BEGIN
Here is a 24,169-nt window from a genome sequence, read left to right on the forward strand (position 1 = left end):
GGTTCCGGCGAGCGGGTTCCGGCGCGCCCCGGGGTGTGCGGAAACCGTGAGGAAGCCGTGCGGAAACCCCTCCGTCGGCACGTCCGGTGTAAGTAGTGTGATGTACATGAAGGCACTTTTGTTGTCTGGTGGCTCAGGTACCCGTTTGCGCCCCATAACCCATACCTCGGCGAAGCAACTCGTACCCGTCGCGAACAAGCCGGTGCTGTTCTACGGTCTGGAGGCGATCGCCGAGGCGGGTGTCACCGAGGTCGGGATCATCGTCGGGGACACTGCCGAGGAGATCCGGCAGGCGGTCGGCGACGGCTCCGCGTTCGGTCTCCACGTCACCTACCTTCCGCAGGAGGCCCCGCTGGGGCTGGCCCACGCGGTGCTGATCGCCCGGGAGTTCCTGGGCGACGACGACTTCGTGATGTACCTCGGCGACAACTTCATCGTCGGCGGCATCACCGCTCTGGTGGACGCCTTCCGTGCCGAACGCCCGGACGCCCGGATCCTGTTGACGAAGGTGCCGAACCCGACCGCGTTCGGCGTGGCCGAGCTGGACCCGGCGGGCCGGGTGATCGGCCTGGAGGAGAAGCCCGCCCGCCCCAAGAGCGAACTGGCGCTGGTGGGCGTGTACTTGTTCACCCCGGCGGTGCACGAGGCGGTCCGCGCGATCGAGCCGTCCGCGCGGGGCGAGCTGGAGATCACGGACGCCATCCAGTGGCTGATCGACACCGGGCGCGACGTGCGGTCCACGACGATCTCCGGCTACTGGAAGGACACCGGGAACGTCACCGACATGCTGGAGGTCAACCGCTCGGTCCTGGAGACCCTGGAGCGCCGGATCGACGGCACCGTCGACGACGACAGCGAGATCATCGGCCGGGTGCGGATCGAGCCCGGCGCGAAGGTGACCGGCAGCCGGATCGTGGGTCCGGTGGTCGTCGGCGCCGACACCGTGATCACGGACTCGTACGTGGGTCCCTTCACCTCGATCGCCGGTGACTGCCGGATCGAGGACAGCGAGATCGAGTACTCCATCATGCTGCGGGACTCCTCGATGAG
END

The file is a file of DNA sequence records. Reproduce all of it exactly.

Here is a 24,169-nt window from a genome sequence, read left to right on the forward strand (position 1 = left end):
GGTTCCGGCGAGCGGGTTCCGGCGCGCCCCGGGGTGTGCGGAAACCGTGAGGAAGCCGTGCGGAAACCCCTCCGTCGGCACGTCCGGTGTAAGTAGTGTGATGTACATGAAGGCACTTTTGTTGTCTGGTGGCTCAGGTACCCGTTTGCGCCCCATAACCCATACCTCGGCGAAGCAACTCGTACCCGTCGCGAACAAGCCGGTGCTGTTCTACGGTCTGGAGGCGATCGCCGAGGCGGGTGTCACCGAGGTCGGGATCATCGTCGGGGACACTGCCGAGGAGATCCGGCAGGCGGTCGGCGACGGCTCCGCGTTCGGTCTCCACGTCACCTACCTTCCGCAGGAGGCCCCGCTGGGGCTGGCCCACGCGGTGCTGATCGCCCGGGAGTTCCTGGGCGACGACGACTTCGTGATGTACCTCGGCGACAACTTCATCGTCGGCGGCATCACCGCTCTGGTGGACGCCTTCCGTGCCGAACGCCCGGACGCCCGGATCCTGTTGACGAAGGTGCCGAACCCGACCGCGTTCGGCGTGGCCGAGCTGGACCCGGCGGGCCGGGTGATCGGCCTGGAGGAGAAGCCCGCCCGCCCCAAGAGCGAACTGGCGCTGGTGGGCGTGTACTTGTTCACCCCGGCGGTGCACGAGGCGGTCCGCGCGATCGAGCCGTCCGCGCGGGGCGAGCTGGAGATCACGGACGCCATCCAGTGGCTGATCGACACCGGGCGCGACGTGCGGTCCACGACGATCTCCGGCTACTGGAAGGACACCGGGAACGTCACCGACATGCTGGAGGTCAACCGCTCGGTCCTGGAGACCCTGGAGCGCCGGATCGACGGCACCGTCGACGACGACAGCGAGATCATCGGCCGGGTGCGGATCGAGCCCGGCGCGAAGGTGACCGGCAGCCGGATCGTGGGTCCGGTGGTCGTCGGCGCCGACACCGTGATCACGGACTCGTACGTGGGTCCCTTCACCTCGATCGCCGGTGACTGCCGGATCGAGGACAGCGAGATCGAGTACTCCATCATGCTGCGGGACTCCTCGATGAG